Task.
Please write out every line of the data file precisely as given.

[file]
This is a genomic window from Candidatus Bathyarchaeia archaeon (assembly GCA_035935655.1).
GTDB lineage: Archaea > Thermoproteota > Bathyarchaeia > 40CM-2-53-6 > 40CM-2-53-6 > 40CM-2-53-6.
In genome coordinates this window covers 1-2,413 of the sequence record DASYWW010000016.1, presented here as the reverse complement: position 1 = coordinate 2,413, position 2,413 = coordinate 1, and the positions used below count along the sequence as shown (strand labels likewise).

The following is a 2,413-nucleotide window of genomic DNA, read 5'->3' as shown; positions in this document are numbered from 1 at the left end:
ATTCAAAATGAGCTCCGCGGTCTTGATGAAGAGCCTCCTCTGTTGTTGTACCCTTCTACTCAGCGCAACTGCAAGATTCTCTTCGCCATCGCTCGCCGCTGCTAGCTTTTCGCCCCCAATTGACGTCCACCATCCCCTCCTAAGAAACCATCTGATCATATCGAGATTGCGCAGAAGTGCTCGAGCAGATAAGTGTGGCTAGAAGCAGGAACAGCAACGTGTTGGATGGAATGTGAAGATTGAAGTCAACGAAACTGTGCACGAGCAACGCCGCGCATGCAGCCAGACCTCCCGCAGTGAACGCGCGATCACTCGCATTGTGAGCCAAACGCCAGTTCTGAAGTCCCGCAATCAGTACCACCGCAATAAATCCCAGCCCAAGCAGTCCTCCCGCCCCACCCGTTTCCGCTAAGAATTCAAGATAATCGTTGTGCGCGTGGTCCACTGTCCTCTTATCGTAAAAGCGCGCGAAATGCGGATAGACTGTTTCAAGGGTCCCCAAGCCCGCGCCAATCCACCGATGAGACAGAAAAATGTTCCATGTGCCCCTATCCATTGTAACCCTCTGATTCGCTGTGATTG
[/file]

This is a genomic window from Candidatus Bathyarchaeia archaeon (assembly GCA_035935655.1).
GTDB lineage: Archaea > Thermoproteota > Bathyarchaeia > 40CM-2-53-6 > 40CM-2-53-6 > 40CM-2-53-6.
In genome coordinates this window covers 1-2,413 of the sequence record DASYWW010000016.1, presented here as the reverse complement: position 1 = coordinate 2,413, position 2,413 = coordinate 1, and the positions used below count along the sequence as shown (strand labels likewise).

The following is a 2,413-nucleotide window of genomic DNA, read 5'->3' as shown; positions in this document are numbered from 1 at the left end:
ATTCAAAATGAGCTCCGCGGTCTTGATGAAGAGCCTCCTCTGTTGTTGTACCCTTCTACTCAGCGCAACTGCAAGATTCTCTTCGCCATCGCTCGCCGCTGCTAGCTTTTCGCCCCCAATTGACGTCCACCATCCCCTCCTAAGAAACCATCTGATCATATCGAGATTGCGCAGAAGTGCTCGAGCAGATAAGTGTGGCTAGAAGCAGGAACAGCAACGTGTTGGATGGAATGTGAAGATTGAAGTCAACGAAACTGTGCACGAGCAACGCCGCGCATGCAGCCAGACCTCCCGCAGTGAACGCGCGATCACTCGCATTGTGAGCCAAACGCCAGTTCTGAAGTCCCGCAATCAGTACCACCGCAATAAATCCCAGCCCAAGCAGTCCTCCCGCCCCACCCGTTTCCGCTAAGAATTCAAGATAATCGTTGTGCGCGTGGTCCACTGTCCTCTTATCGTAAAAGCGCGCGAAATGCGGATAGACTGTTTCAAGGGTCCCCAAGCCCGCGCCAATCCACCGATGAGACAGAAAAATGTTCCATGTGCCCCTATCCATTGTAACCCTCTGATTCGCTGTGATTG